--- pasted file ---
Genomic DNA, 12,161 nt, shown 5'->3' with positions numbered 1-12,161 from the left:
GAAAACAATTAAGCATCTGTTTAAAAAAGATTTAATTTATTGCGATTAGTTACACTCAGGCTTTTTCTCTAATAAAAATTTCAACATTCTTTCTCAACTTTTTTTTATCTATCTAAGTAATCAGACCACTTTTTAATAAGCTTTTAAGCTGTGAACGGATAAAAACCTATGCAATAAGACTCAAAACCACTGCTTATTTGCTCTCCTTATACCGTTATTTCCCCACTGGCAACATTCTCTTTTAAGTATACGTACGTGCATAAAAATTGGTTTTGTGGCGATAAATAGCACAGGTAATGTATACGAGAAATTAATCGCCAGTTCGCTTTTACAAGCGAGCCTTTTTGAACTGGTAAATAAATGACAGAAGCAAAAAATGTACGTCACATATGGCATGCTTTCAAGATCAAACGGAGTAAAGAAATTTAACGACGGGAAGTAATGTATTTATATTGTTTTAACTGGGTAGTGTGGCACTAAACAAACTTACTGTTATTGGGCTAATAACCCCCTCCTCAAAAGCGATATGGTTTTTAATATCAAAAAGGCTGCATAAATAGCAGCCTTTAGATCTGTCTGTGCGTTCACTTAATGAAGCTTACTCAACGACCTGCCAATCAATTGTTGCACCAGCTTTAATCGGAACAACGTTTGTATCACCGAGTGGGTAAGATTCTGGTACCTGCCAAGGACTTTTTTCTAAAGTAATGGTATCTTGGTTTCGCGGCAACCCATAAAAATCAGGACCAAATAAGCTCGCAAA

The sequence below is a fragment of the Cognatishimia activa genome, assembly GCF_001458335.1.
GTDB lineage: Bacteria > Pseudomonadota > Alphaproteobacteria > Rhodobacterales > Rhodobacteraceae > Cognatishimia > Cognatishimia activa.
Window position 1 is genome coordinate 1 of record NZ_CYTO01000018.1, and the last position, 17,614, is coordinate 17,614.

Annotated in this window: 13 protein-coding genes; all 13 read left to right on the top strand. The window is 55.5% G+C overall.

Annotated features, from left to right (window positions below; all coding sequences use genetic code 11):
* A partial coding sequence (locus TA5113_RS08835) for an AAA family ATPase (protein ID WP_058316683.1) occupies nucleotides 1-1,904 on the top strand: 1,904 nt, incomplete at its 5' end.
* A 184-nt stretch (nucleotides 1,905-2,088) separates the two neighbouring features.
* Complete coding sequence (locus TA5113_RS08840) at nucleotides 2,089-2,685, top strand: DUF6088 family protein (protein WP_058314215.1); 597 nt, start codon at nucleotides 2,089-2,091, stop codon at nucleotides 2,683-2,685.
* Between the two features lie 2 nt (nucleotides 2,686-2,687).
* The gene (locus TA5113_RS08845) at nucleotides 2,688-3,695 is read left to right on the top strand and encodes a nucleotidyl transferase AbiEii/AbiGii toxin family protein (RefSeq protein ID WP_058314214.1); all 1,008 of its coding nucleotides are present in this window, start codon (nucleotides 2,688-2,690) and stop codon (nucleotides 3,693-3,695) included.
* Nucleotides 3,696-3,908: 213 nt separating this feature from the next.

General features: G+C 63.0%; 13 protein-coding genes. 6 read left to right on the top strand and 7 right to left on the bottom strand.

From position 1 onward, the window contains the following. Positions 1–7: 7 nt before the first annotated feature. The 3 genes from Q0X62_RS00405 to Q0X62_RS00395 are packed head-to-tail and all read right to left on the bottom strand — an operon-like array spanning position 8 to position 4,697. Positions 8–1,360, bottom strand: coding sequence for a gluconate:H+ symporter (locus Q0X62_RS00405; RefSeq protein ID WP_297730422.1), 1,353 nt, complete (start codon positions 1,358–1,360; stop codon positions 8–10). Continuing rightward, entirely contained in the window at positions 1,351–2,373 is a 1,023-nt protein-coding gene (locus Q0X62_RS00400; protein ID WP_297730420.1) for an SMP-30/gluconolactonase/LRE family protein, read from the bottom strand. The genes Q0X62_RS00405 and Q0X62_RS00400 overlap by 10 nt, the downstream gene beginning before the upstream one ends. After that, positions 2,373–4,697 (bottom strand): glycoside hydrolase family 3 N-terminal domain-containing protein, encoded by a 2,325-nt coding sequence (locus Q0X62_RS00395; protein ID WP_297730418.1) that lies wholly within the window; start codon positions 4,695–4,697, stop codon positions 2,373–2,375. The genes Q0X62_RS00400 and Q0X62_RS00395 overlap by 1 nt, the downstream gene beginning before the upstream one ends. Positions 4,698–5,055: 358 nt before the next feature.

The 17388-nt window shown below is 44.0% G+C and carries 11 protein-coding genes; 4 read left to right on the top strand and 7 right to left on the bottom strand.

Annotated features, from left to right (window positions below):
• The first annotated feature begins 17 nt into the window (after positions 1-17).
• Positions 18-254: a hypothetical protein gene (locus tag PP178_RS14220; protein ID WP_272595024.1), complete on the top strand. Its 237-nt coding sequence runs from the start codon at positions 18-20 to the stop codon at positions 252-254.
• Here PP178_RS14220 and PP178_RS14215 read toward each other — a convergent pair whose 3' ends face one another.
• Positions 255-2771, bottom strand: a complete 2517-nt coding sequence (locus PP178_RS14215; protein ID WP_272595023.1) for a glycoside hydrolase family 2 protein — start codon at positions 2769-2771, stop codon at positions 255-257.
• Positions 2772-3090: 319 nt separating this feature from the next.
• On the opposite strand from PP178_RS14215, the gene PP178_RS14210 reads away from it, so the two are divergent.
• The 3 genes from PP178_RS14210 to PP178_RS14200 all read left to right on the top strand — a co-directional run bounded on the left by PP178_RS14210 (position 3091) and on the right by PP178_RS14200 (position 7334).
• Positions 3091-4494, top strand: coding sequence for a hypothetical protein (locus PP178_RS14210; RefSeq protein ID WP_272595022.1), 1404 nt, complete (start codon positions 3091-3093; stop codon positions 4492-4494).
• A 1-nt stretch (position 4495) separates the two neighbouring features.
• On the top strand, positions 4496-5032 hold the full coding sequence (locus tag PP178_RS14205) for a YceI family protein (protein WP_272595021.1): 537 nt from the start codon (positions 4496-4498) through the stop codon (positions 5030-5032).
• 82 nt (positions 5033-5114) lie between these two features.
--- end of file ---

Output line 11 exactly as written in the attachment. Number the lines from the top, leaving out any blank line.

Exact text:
* Between the two features lie 2 nt (nucleotides 2,686-2,687).